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Old 08-26-2016, 10:27 AM   #13
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Default Re: Canadian Triple Garage

I love the color of the Bug. When I was about 7 years old I left my bike in a bad spot and it got run over. My Dad rebuilt the bike and I chose the same color for the repaint.

I don't know if you have Costco in VBC or would have to cross the border, but the 4ft LED shop lights are a great value. I used them in my barn and very happy with them, lots of others here have done the same.
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Old 09-08-2016, 12:45 AM   #14
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Default Re: Canadian Triple Garage

More progress...

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Old 09-13-2016, 08:41 PM   #15
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Default Re: Canadian Triple Garage

Looking good love the old bugs...
sweet deal on the work so far..

Cheers Randy...
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Old 09-13-2016, 09:19 PM   #16
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Default Re: Canadian Triple Garage

The framing on the back wall is intriguing. Wounder what the two areas I can see framed up with queen posts and headers and then closed in were for?

Most likely the center bay was going to be a wash stall until the money ran out.

Overhead lights at the workbench and mill should be forward of the user to eliminate shadows on the work piece caused by the user's body.

I used OSB on my shop walls and I will be using reflective white metal on my ceilings. Drywall is nice but I would not use it on the lower four feet of a shop wall.

In terms of what you need to do and when I think you have your ducks in a row.
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Old 09-14-2016, 08:51 AM   #17
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Default Re: Canadian Triple Garage

Do you mind sharing the source of the commercial doors that you are looking at?
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Old 09-19-2016, 12:36 AM   #18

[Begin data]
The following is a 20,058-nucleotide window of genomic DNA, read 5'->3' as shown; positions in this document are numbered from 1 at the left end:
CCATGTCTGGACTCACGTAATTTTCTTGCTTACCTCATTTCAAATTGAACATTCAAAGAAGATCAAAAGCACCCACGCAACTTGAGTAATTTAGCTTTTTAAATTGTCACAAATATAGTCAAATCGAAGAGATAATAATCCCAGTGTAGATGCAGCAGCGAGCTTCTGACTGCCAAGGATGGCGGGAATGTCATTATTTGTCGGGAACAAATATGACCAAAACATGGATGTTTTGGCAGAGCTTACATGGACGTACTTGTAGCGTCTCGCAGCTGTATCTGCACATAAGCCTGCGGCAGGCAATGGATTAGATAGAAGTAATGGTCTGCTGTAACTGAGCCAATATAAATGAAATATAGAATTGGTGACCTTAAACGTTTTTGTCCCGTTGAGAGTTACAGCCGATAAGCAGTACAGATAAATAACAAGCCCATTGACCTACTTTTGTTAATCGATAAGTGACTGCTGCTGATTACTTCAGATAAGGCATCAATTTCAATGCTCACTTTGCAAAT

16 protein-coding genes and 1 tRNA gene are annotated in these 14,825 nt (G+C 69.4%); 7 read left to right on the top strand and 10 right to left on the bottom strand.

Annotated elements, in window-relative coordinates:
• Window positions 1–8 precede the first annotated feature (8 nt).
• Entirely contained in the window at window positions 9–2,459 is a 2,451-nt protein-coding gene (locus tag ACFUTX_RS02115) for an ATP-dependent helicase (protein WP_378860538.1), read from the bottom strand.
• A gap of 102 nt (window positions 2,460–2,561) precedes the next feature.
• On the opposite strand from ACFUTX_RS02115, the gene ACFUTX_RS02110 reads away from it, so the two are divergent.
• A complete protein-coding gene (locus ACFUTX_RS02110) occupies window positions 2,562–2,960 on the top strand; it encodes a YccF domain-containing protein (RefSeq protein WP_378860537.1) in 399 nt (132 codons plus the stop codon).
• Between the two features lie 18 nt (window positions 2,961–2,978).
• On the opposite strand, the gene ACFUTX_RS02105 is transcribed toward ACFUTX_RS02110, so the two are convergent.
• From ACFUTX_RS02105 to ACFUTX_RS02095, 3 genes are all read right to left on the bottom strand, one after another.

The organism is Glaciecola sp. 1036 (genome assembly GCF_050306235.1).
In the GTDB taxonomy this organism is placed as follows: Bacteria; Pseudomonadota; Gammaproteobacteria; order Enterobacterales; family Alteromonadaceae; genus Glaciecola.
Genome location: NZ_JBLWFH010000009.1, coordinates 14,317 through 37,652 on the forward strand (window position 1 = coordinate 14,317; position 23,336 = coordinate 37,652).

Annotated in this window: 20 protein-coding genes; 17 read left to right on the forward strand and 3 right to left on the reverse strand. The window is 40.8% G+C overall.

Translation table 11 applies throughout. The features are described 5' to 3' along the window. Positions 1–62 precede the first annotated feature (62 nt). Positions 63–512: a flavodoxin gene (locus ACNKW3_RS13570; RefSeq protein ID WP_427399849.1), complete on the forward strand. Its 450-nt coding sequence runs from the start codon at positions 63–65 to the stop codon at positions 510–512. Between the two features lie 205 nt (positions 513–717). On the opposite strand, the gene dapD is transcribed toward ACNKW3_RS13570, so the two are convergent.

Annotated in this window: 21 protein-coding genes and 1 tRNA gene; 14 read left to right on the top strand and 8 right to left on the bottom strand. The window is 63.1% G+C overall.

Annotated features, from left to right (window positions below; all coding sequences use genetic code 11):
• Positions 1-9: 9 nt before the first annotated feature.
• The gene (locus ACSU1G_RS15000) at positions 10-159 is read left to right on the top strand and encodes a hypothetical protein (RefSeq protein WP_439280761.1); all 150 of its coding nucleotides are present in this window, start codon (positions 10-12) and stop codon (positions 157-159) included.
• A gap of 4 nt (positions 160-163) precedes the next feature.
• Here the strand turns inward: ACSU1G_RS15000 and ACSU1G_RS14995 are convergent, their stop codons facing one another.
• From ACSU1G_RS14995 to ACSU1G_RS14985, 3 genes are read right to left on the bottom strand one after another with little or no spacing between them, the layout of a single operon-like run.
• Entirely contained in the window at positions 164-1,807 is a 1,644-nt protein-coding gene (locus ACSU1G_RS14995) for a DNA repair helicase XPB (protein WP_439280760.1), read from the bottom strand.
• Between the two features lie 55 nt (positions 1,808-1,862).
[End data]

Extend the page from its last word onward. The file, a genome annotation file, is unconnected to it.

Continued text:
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Apologies for the slow response, it's been a pretty busy couple of weeks. I just got my 1958 Beetle back from RWM&Co, having had the entire roof and engine lid repainted due to a fire. Since I "was in there", I had a new headliner installed, and then redid the interior and prepped it for a driving event. You can still smell the fresh paint off-gassing, but that didn't stop me from taking it on the Hagerty Fall Classic, roughly 700 miles of twisty roads through Washington state! Thanks to a buddy Geoff saving my butt on the final prep, the car performed flawlessly. Just over 1000mi round trip from my house, including the event, over the last four days.









Quote:
Originally Posted by Bib Overalls View Post
The framing on the back wall is intriguing. Wounder what the two areas I can see framed up with queen posts and headers and then closed in were for?
Not sure? Windows? Based on some of the other structures around the property I suspect my shop was originally something else at another location...or parts of it were. The previous owner was definitely a man who re-utilized things he found valuable.

Quote:
Most likely the center bay was going to be a wash stall until the money ran out.
Now that is an incredibly observant, and likely correct, assumption! Darn, now I should have tiled it :P

Quote:
Overhead lights at the workbench and mill should be forward of the user to eliminate shadows on the work piece caused by the user's body.